"To me an artist is one who....portrays the spirit of man in whatever condition that spirit may be. He can't expect too much of him when the rest is negligent of spiritual values such as today....The development of my work has been I feel more subconscious than conscious. I do not work by intellectual deductions. My work is a kind of self-contained contemplation." --Mark Tobey
"Mark Tobey holds a unique and important position among the artists of the United States and Europe. As a young man Tobey was converted to the Baha'i World Faith, which deeply affected his view of the world. He was later influenced by Oriental thought and aesthetics....In 1958 he received the major prize for painting at the Biennale of Venice and in 1961, the first American to be so honored, he was accorded a compre- hensive retrospectives exhibition in the Pavillon de Marsan of the Louvre in Paris." -William C. Seitz, Museum of Modern Art, NY.
Mark Tobey’s artistic interests were spiritual as well as formal. Inspired by the Bahai faith and Zen Buddhism, he created a unique visual vocabulary for expressing his conceptual framework. From his travels in Asia and the Middle East, Tobey became fascinated with calligraphy and Arabic script and created a style of painting he called “white writing”. These paintings, which included elements from the real world, are densely packed compositions in which details, rendered in white, swirl in and through ambiguous spaces.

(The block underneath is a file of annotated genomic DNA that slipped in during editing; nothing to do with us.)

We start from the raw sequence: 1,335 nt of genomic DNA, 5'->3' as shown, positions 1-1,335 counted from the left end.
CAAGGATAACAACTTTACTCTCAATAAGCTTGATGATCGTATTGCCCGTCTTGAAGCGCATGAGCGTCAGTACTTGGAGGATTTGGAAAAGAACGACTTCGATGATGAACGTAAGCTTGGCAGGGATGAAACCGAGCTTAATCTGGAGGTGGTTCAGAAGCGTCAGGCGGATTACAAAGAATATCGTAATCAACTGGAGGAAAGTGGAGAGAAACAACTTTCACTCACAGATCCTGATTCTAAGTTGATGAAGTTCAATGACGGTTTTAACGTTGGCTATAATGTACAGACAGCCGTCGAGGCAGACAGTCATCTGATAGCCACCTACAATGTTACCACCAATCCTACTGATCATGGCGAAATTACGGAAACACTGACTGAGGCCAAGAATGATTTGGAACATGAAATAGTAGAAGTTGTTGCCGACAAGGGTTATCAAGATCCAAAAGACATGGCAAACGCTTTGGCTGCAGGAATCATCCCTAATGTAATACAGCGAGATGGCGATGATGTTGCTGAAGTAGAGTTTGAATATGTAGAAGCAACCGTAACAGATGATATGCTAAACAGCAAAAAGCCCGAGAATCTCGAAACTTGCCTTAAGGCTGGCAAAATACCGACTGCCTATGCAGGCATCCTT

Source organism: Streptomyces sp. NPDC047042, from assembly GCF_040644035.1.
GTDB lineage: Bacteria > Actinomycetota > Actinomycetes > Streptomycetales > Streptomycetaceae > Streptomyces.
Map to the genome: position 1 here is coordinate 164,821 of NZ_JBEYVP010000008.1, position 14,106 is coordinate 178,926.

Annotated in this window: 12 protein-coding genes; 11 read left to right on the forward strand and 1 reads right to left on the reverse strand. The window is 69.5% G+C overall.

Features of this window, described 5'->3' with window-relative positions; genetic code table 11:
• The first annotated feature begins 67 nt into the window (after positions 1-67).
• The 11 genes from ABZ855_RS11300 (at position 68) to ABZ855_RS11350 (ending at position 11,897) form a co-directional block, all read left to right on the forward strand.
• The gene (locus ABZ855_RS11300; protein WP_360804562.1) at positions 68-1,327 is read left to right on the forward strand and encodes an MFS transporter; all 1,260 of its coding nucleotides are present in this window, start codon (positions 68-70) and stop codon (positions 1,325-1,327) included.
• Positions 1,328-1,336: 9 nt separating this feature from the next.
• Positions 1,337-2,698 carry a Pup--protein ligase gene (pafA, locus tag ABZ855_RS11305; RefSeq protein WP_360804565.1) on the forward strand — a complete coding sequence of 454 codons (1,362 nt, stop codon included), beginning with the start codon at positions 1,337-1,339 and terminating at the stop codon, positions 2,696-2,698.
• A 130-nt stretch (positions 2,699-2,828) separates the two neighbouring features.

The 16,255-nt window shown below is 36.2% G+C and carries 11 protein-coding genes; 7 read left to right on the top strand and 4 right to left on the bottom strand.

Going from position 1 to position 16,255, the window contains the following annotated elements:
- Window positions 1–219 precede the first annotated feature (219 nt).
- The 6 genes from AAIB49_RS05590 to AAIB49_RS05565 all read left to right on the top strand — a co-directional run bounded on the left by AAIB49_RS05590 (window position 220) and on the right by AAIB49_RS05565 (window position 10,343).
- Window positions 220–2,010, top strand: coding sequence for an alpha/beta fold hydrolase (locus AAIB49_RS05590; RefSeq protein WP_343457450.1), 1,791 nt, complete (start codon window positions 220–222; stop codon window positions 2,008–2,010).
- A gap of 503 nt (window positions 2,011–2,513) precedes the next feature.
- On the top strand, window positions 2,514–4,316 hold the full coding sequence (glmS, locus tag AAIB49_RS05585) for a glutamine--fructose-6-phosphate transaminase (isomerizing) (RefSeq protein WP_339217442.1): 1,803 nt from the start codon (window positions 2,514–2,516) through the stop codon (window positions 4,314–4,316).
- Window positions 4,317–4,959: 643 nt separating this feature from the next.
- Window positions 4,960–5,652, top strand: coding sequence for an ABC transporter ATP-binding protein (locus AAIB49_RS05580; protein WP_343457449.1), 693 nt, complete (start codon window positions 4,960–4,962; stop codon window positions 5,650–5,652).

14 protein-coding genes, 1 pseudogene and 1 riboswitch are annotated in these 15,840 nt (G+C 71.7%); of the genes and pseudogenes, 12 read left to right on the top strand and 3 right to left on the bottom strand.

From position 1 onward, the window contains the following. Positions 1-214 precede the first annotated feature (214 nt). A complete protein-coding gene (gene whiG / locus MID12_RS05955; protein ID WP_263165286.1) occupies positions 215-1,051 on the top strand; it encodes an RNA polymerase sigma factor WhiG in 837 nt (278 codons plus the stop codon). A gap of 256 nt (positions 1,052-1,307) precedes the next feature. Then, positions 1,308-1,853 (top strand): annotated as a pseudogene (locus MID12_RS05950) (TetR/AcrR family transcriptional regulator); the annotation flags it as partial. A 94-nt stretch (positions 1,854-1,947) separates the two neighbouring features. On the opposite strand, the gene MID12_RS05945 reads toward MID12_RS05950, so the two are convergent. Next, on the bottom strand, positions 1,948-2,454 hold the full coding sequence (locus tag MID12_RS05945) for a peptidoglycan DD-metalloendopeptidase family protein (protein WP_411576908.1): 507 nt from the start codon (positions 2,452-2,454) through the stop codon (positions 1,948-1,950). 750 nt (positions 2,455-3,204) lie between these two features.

Mark Tobey is represented in the permanent collections of most of the major art museums throughout the world and was honored recently with a retrospective at the Museo Nacional Centro de Arte Reina Sofia in Madrid, Spain.
The Man Behind Mark Tobey's Famous Breakthrough A review in the Stranger by Jen Graves
How Painter Mark Tobey Changed the Course of Modern Art in the PNW An article in the Globe and Mail by Marsha Lederman
Mark Tobey and Teng Baiye: Seattle/Shanghai Exhibit at the Frye Art Museum 2014
Famed Artist/Activist Mark Tobey Was Drawn to Pike Place Market: An article in the Seattle Times by Paul Dorpat